March 2016 • Country Life in BC 41by TOM WALKERSUMMERLAND – You can’tjudge an apple by its color,but you can judge it by its skin(or at least by how much lightpasses through the skin).Scientists and apple industrypersonnel in the Okanaganare working together to renea hand held device thatmeasures apple ripeness.The DA meter is an Italianinvention that is able to tellthe level of chlorophyll in anapple peel. “Chlorophyll concentrationis an indicator of how ripe theapple is inside,” says Dr. PeterToivonen, a research scientistwith Agriculture and Agri-Food Canada in Summerland.“It doesn’t matter what colorthe apple is, the DA meteronly measures thechlorophyll.”LED lights from the metergo into the apple and a sensormeasures how much lightreects back out – the “DA” orDelta Absorbance. Theinstrument is portable, easy touse, reliable and, so far, anexcellent predictor of howwell an apple performs duringlong-term storage.“That’s really what thepacking house wants toknow,” says Toivonen. “Arethese apples going to hold upto storage?” They don’t wantto nd out in February thatthe apples are starting tobreak down.Apples problematicThe DA meter wasdeveloped originally to testthe ripeness of peaches. Therehas been some work donewith pears but collectinggood data for apples has beenproblematic. Someresearchers gave up.Fortunately, Toivonen did hisPhD using light basedinstrumentation. “I could get a handle onwhat the issues were quitequickly after I started,” saysToivonen. He has installed a shroudthat blocks out surroundinglight for a more accuratereading, developed protocolsfor testing and over the lastsix years collected data tovalidate the instrument’saccuracy. “I don’t want to say togrowers “use this” until weknow that it works everytime,” said Toivonen. “We are using it in the eldalmost in tandem with theresearch being developed,”says Charlotte Leaming, a eldservices sta person for theBC Tree Fruits Co-operative.Tweaking neededLeaming says the softwareon the machine needs sometweaking.“Right now we can’t usegrower numbers as thesample ID; we have to recordthat somewhere else,” shesays. “If it could record thegrower number, the DAaverage and the variety, thatwould be helpful.” Currently, the industrymeasures the level of starch totell the ripeness of an apple. Asample of apples is taken froman orchard and brought to acentral location. They aresliced in half and soaked in aniodine solution. The starch inthe apple absorbs the iodineand starchy areas turn darkwhile sugars that haveconverted from the starch asthe apple ripens do notdarken. After several minutes,the coloration is compared toa standard chart. The lesscoloured the apple, the riper itis.Starch tests can take severaldays, the apples are destroyedFinding the perfect ripeness12:6(59,1*7+()5$6(59$//(<:H·YHEHHQSURXGO\IDPLO\RZQHGDQGRSHUDWHGVLQFHRSHQLQJLQ$QGZLWKWZREOHQGLQJSODQWVZH·UHRQHRI%&·VODUJHVWGLVWULEXWRUVRIJUDQXODUOLTXLGDQGIROLDUIHUWLOL]HUV2XUEX\LQJSRZHUDQGSUR[LPLW\WRWKH)UDVHU9DOOH\PDNHVXVWKHORJLFDOFKRLFHIRUWUXFNORDGVKLSPHQWV2.$1$*$1)(57,/,=(5/7'in the process and it can be asubjective measure. “Each person sees adierent thing while the DAmeter gives you a number,”says Toivonen. Leaming says sampling theapples on the tree was theinitial attraction. Clearer picture“The non-destruct reallyhelps. You are likely to takemore samples and have aclearer picture of thedierence between one endof the block and the other,”she says. “And it is easier tocheck more often to see howquickly the apples arematuring.”And the starch test is notalways accurate. “In our studies in the lastfour years with Ambrosiaspecically, we are ndingthat some years the starchvalue may not be a goodindicator of storage quality,”Toivonen says. Ambrosia demands a quickand accurate measure ofripeness. The high value applehas an average pickingwindow of ten days but someyears, that can be as short asve days. “You have to be fast onyour feet and the DA meterallows you to make decisionsfaster,” said Toivonen. “Ambrosia maturity is veryimportant so that they bothtaste good and keep well,”says Leaming. “It is important to havethose superlative qualitiespreserved,” echoes Toivonen.“That’s why people are buyingthose apples; they are notcommodity apples, they arepremium apples.”Leaming says BC Tree Fruitshas purchased two meters at$4,000, one each for the northand south Okanagan. That’sone of the benets of workingwith the packing house,Leaming points out. “Field services sta go outand measure the maturity of agrower’s fruit and makeharvest recommendations.”Research scientist Dr Peter Toivonen has been working with BC’sfruit industry to ne tune a DA meter than can accurately determinewhen apples are ready to be harvested. (Tom Walker photo)Sign Up Today! Sign Up Today! Sign Up Today! 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Country Life in BC • March 201642by PETER MITHAMABBOTSFORD – Greenhouse strawberriesare commonplace in Asia, which has promptedone US researcher to suggest growers couldbe cashing in on o-season sales with the fruitin North America.“I thought that strawberry cannot be grownin an open eld because, living in Tokyo,strawberry is a greenhouse crop,” Dr. ChieriKubota, a Japanese-born professor in theSchool of Plant Sciences at the University ofArizona, told growers attending the PacicAgriculture Show in Abbotsford this pastJanuary.But in North America, greenhouses are theexception to eld production. While somegrowers use tunnels to enhance growingconditions in the eld, hothouse production isan opportunity to oer an alternative supply toCalifornia, where growers have been hit hardby labour shortages and drought.Japanese and Dutch growers typicallyharvest seven kilograms of berries per squaremetre and Kubota feels the crop has potentialin North America. Growers in Mexico areentering the business, a sign growers in the USand Canada should get ready.“We started this program about six yearsago, knowing that we need something else,other than tomato, cucumber, lettuce in thegreenhouse,” Kubota said. “Strawberry is awidely grown greenhouse crop in Asiancountries and also in European countries.”Good timingGreenhouse berry production focused onmaximizing the value of the end crop dependson timing, just as with poinsettias.The cycle begins in May with thepreparation of plant material, followed bytransplanting of young plants to the actualproduction system. Harvest begins inNovember, just in time for the holiday seasonwhen local supplies are shortest and availablefruit commands the highest price. The seasonends with crop termination in April.“You have to look at what’s available in whattiming and, depending on the varieties, thelimitations need to be considered,” Kubotasaid, emphasizing the need to select varietiesthat will hit the market at the right time.Day-neutral and short-day (June-bearing)varieties are both available for greenhouseproduction but both have issues that requireattention.Day-neutral varieties, for example, tend tobear in a cyclical pattern, with a barren periodbetween crops. Short-day varieties bear well,but require time-consuming, labour-intensivemanagement to keep owering and harvest ontrack during the critical 90-day growth periodculminating in rst harvest. Without properattention, the plants will mature slowly andgrowers will miss the majority of the holidayseason.Kubota recommends growing new plantsfrom misted runners. Grown in greenhouses,they’re free from outside contaminants andaccustomed to the greenhouse environment.The young plants are transplanted to raisedBerries offer diversification opportunityStrawberries grown in greenhouses are commonplace in Japan and Europe and a Japanese-bornprofessor in Arizona says North American growers should take a serious look at the marketopportunities strawberries under glass can bring. (File photo)Albion leads the packStrawberries grown for the US marketshould achieve a Brix level of sevendegrees or more. To date, few varietieshave delivered this in greenhouse trials,together with the size US consumersdesire.The leader was one of the mostpopular varieties in BC: Albion. It’s a day-neutral variety that produces large fruit tothe tune of eight kilograms a squaremetre and checks in at eight degrees Brix.Nyoko, an older Japanese variety, hadsmall fruit and lower yields butexceptional avour with a Brix reading of10 degrees.Plant management is painful, however,so Dr. Chieri Kubota, a professor in theSchool of Plant Sciences at the Universityof Arizona, continues to look for a short-day match to Albion.“Albion is good, but I’d like to have ashort-day variety also having a goodavour, good size, and okay yield,” she said.Please see “STRAWBERRY” page 47Be ready for anything.Quality Pre-Owned Tractors & EquipmentBOBCAT BACKHOE, SKID ST MNT CALLBOBCAT S650 SKID STEER . . . . . . 32,000CASE MAXUM 120 PRO W/LDR . . 72,500GASPARDO PLANTER 4 ROW . . . 35,000JCB 409 WHEEL LOADER . . . . . . . 45,000JD 7810 CAB, LDR, 4WD . . . . . . . . 90,000KUBOTA L2350 4WD . . . . . . . . . . . . CALLKVERNELAND 3 BOTTOM PLOWS . 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March 2016 • Country Life in BC 43BROWN PLATE ROTATOR® FOR HIGHEST UNIFORMITY1/2” & 3/4” IMPACTREPLACEMENTSTHE ORIGINALBIG GUN® NEW! R3030 PIVOT ROTATOR®& 3NV NOZZLE irrigation technology for the futurenelsonirrigation.com®FIND YOUR CROP SPECIFIC WATER APPLICATION SOLUTION. Nelson Irrigation offers a complete line of products for a variety of applications — finding the right one is easy. By answering a few simple questions you can lock in on the product that is right for you. If quality and performance are what you expect the answer is simple. BUY AMERICAN — CHOOSE NELSON.®END OF PIVOT SOLUTIONS — NEW! R55, R75 & DELTA P FOR SRNV100 O3000 ORBITORLOW PRESSURESMALL DROPLETSFeral livestock are creating challenges for BC farmers and ranchers; some could even pose healthrisks. (File photo)by PETER MITHAMWILLIAMS LAKE – Two yearsafter the province allowedferal pigs to be killed “anytime, anywhere,” the animalscontinue to spread.The Invasive SpeciesCouncil of BC reports theemergence of populations inthe Peace as well as southernVancouver Island, a fact thattroubles the council’sexecutive director, Gail Wallin.“If they are breeding, thepopulation could explode,”she told the Vancouver Sunprior to the council’s annualmeeting in early February.She pointed to the Caribooregion, long a hot bed for feralwildlife, as a cautionary tale.“We thought we had a fewpigs in one area but in talkingto ranchers we now think wehave more pigs in theChilcotin than we thought,”she said.Freedom foundA swinish multitude hasalready established itself in thewilds of the Kootenays; theLower Mainland and SouthOkanagan may also harborpopulations. The population inthe Kootenays has been tracedto a handful of farm animalsthat sought freedom – andfound it – in 2007.But these are no Babes inthe woods: the rooting of pigsdestroys cropland and thenatural environment andboosts disease risks in farmelds. (Feral pigs were amongthe potential sources of E. coliO157:H7 that tainted spinachin California in 2006, sparkinga major recall. While neverconclusively linked to thecontamination, the pigs’presence underscored the riskferal livestock present farmers.)Pigs aren’t the rst ferallivestock to attract attention inthe Interior.This winter saw free-rangehorses make the news when aPenticton woman intervenedto administer veterinary careto one of them.First Nations brandsWhile government sourcesclaim that many of the horsesare owned by members of thePenticton Indian Band, theanimals are among the morethan 600 horses that call theSouth Okanagan home. Whilesome trace their lineages backto the Spanish, othersundoubtedly have morerecent roots, as the FirstNations brands on someattest.However, horses have alsobeen fair game for ranchers inthe Chilcotin; in 2005, sixanimals belonging to a herd ofup to 200 animals in theBrittany Triangle, southwest ofWilliams Lake, were shot.The situation, like theincident in Penticton thiswinter, underscored thechallenges facing ocialstrying to keep out invasivespecies while respecting thosethat have become naturalized.Some like to see thebrighter side of things,suggesting that horses andpigs are as fair game for localpredators as for gun-totinghumans.“It could take pressure odomestic livestock,” notedDavid Williams, executivedirector and president ofFriends of the Nemaiah Valley,a Victoria-based group thatsupports the preservation ofthe horses, in conversationwith Country Life in BC adecade ago. “[The horses]provide prey biomass forpredator species so it helpssustain the main predatorswhich are the mostthreatened species in BC …Grizzlies and wolves andmountain lions.”But the stealthy pigs seemto be keeping a hoof ahead ofpredators, and that raises thespectre for those concernedwith invasive species that theycould be as economicallydamaging as starlings –another foreign introduction –or rabbits, the cuddly rodentssynonymous with prolicbreeding habits.Coyotes can’t keep upRabbits are voraciousherbivores that have been aproblem in the LowerMainland where coyoteshaven’t been able to keepthem in check. They’re also aproblem on southernVancouver Island wherethey’re a well-known sightaround the University ofVictoria campus.However, as various rabbitrescue operators make clear,BC’s legion of feral pigs just the tip of wildlife woesthe best way to prevent Flopsyand Mopsy from becoming aproblem is to not release theminto the wild in the rst place.The same holds true fordomestic dogs, a regularscourge of Vancouver Islandsheep farmers.BC’s wild pigs have left thesty, however, and there’s nogetting them back in.However, livestock owners cantake pains to secure theiranimals and prevent anyfurther additions to BC’s feralmenagerie.1/3 BILLION PEOPLE LIVE IN ABSOLUTE POVERTY841 MILLION PEOPLE ARE CHRONICALLY UNDERNOURISHED7 MILLION CHILDREN DIE EACH YEAR DUE TO MALNUTRITIONBe someone thatMakes a Difference!Donate a DAIRY or BEEF animal, TOOLS, TOYS orGIFT CERTIFICATESand mark your calendars & plan toattend this very specialfundraising event!Free lunch courtesy of RBC Financial GroupDonuts & coffee provided by Hi-Pro FeedsTo confirm your donation, call:Rob Brandsma . . . . . . . . . . . 604-834-4435Bob Brandsma . . . . . . . . . . . 604-855-8016Pete Brandsma . . . . . . . . . . 604-996-3141John Bruinsma . . . . . . . . . . . 604-835-0297Matt Dykshoorn . . . . . . . . . 604-768-0131Sheri Kampman . . . . . . . . . 604-302-4462Dave Martens . . . . . . . . . . . 778-982-3267Casey Pruim . . . . . . . . . . . . 778-242-2620Donations of cash & proceeds from cattle will be given a charitable donation receipt from the Canadian Foodgrains Bank.The Canadian government (through CIDA) will contribute4:1 with matching grants on all donations.canadianfoodgrainsbankabbotsfordauctionemail: email@example.comMAKE A DIFFERENCE SALETHURSDAY, MARCH 24 • 10 amMcClary Stockyards, AbbotsfordJoin the Farmers of BC and the Canadian Foodgrains Bankand experience the rewards of working together to make a difference. Proceeds from this year’s auction will go to support those whomhave been displaced from their homes due to conflict in Syria.Last year, this sale raised over $160,000 for South Sudan refugees!MAKE A DIFFERENCE SALETHURSDAY, MARCH 24 • 10 amMcClary Stockyards, Abbotsford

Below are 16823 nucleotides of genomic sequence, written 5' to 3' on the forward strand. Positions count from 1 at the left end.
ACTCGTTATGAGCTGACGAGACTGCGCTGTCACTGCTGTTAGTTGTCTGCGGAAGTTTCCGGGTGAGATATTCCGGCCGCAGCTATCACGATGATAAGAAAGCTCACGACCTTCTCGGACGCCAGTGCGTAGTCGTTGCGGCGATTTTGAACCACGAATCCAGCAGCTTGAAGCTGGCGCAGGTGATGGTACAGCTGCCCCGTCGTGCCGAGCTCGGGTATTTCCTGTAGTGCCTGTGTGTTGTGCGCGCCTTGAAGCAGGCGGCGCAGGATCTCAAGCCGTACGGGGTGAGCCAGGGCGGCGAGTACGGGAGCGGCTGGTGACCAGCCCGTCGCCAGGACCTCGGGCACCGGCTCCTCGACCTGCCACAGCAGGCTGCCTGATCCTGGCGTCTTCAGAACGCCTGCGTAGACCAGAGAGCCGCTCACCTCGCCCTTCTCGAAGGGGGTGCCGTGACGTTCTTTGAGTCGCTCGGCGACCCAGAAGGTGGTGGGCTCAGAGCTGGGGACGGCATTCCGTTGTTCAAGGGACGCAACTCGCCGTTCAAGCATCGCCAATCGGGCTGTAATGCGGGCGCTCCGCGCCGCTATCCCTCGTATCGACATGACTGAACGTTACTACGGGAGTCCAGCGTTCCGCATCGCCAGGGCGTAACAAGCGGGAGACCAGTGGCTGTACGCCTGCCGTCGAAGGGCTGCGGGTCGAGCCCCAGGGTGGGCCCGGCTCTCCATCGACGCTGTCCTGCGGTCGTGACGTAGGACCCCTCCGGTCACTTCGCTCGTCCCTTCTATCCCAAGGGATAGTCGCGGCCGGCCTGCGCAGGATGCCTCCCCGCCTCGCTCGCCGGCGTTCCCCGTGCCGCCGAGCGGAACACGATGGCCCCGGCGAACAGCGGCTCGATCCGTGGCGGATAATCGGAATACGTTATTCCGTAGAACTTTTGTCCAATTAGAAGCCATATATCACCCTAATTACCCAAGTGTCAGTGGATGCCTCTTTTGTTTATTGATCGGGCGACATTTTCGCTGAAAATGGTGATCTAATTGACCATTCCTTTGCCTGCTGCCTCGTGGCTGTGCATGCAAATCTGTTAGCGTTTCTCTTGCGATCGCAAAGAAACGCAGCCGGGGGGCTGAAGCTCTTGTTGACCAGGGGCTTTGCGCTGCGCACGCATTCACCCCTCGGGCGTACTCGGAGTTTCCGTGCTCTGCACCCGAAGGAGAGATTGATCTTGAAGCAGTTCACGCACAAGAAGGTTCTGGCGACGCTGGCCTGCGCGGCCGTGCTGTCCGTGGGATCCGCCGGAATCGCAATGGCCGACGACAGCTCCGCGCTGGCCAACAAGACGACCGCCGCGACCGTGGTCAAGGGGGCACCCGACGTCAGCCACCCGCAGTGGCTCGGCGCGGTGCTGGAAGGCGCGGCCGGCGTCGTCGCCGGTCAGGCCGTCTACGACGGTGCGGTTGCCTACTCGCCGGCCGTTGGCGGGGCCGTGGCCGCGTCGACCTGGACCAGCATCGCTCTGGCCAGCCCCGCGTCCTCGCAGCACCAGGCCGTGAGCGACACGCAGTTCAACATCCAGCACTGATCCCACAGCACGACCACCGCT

Country Life in BC • March 201644When we left o last time,poetic justice had somehowbeen served when Hendersonwas bitten by a calf andsplattered with manure on therst day of his venture into theveal business. At that moment,the local busybody journalistshowed up. Rural Redemption(part 70) continues ...Deborah tried to sidetrackHarriet Murray.“Mrs. Murray, you’re hereabout the Spring Musical. Let’sgo to the house and discuss itover a cup of tea.”“All in good time, dearie. I’dbe interested to know what’shappened here.”Harriet sized up KennethHenderson: there was abandage on his thumb, a calfmanure bull’s eye on his chestand he looked like he’d beenmugged. “How’d you injure yourthumb, Mr. Henderson?”“That’s no business ofyours.”“No man is an island, hon.Do you know you’ve gotmanure all over your overalls?”“Of course I know it.Everyone here knows it. Whatare you getting at?”“So it’s not a secret then, ifeverybody already knows. I’mjust curious how you’vemanaged to smearmanure all overyourself?”“I didn’t smear it allover myself; I fell downin the stall.” “Tripped, did you?”“No, I didn’t bloody trip. Iwas attacked by the damnedbig calf!”Now we’re gettingsomewhere, thought Harriet.In a matter of minutes, she’dbadgered enough details outof Kenneth Henderson topiece together a plausiblestory. Deborah put her footdown when Harriet tried totake a picture of Kenneth inthe barn and suggested it wastime to discuss the musical.Kenneth Henderson wasfront page news for the fourthtime in a year when the papercame out the followingThursday. LOCAL MANINJURED IN VEAL CALFDEBACLE: Wife excited to singin spring. Ordinarily, the story wouldhave been grist for the generalstore coee club crowd forweeks but it went virtuallyunnoticed. Deborah droppedinto the store on Thursdaymorning to pick up a jug ofmilk she didn’t really need. Shewas curious to see how badlythe calf incident had beenmisconstrued. The parkingspaces in the store parking lotwere taken and there werecars along the road as well. Allof the tables in Lon’s CoeeCorner were full and peoplewere standing in the aisles.The room was abuzz withconversation. Deborah stood looking overthe crowd, wondering if it hadanything to do with the newsof Kenneth’s veal calfmisfortune. Lois spoke to herfrom behind the counter.“Morning, Deborah. Helpyourself to coee.”Deborah spied the headlinein the newspaper rack. “What’s going on?”“You haven’t heard then?Cec Montgomery passed lastnight.”“Eunice’s Cec?”“Yeah. Most of the oldguard have dropped by toremember him and startorganizing the funeral.”“I’m so sorry.”“No need to be. He lived along and happy life. He wasborn and raised here and livedhis whole life among friends.He was a bachelor until he wasway into his forties, then hemet Eunice and they’ve beenin love for 45 years. He was athome, happy and clear-headed right ‘til the end.Everyone’s sad for Eunice butthey’re all here celebrating thelife Cec’s had and you won’tnd one among them that’ssorry for it. Did you know him?”“No, but Gladdie introducedme to Eunice and we’vecrossed paths several times.”Lois nodded. “Gladdie was there whenCec passed. She’s still withEunice now. Gladdie knew Cechis whole life and it was herthat lit a re under him allthose years ago when Eunicerst showed up.”Lois chuckled at hermemory. “It was at the hippy dancethey had to raise money for anew roof for the hall. You’llprobably hear all about it ifyou stick around for a while.”“Is there anything I coulddo?”“We should know whatneeds doing shortly. DougMcLeod’s been there all nightwith Eunice and Gladdie andhe’s going to come by in a halfhour or so. We’ll get some ideaof what Eunice wants then.”“Doug McLeod was there?”“Yes. Doug worked for Cecfor years when he was a kid.Right up until he left forcollege. Cec probably wouldhave quit the pigs years beforeif it wasn’t for Doug. Cec andEunice kind of treated Douglike the son they never had andhe’s always stayed close andlooked after things for them.”Lois excused herself andput more coee on to brew.Deborah poured herself a cupand found a quiet corner nearthe pet food. She thoughtabout Doug McLeod and howshe’d caught his eye at theriver in the summer, and howustered she was when hesurprised her in Tiny’s shop inthe fall and how she’d feltwhen they sang together atthe Community Hall CoeeHouse, and the unsettlinganticipation that knotted herstomach whenever shethought of singing with him inthe spring musical. She tried toexplain it away as nerves, butit was more than that. She looked at the room fullof people comespontaneously to the generalstore to support one anotheras they mourned andremembered one of their own.She felt Tiny Olsen’s presence. The word communityowered in new meaning andtears gathered in her eyes.To be continued ...The WoodshedChroniclesBOB COLLINSDeborah is touched as the community remembers one of its ownwww.oyfbc.comJennifer Woike, Chair Karen Thiessen . Derek Janzen Suzanne Cuthbert . Al Timms . Chris Brown Nomination Chair: Steve Saccomano 2016 OYF winners Jewel & Brian Pauls, Chilliwack2016 OutstandingBC AND YUKON REGIONYOUNG FARMERS BRIAN & JEWEL PAULSThank youto our many sponsorsfor their continuedsupport for theOutstanding YoungFarmer ProgramCongratulations & best wishes to Brian & Jewel as they represent BCin Canada’s Outstanding Young Farmer national program later this yearBC OYF is pleased to host the national OYF competition in Penticton in 20172015 SPONSORSGOLDFarm Credit CanadaSILVER Clearbrook Grain BC Broiler Hatching Egg Commission Insure wealth MEDIA SPONSOR Country Life in BC INDUSTRY SPONSOR BMOBLACKKNIGHT PHOTOWhen your business is a little off the beaten path, it is essential to keep your name in front ofyour customers. What we like most about advertising in Country Life in BC– aside fromknowing it is read by our customers all over the province – is that we can provide just a bit ofinformation and they take that and come up with a great ad each and every issue. So we canconcentrate on other things – like selling tractors and hay equipment!Mike Van Der WalAdvertising that WORKS!“A greatad eachand everyissue”Mike Van Der WalHelping youGROW YOURBUSINESSCOUNTRYLifein BCAdvertising InquiriesCathy Glover604.firstname.lastname@example.orgThe agricultural news sourcein British Columbia since 1915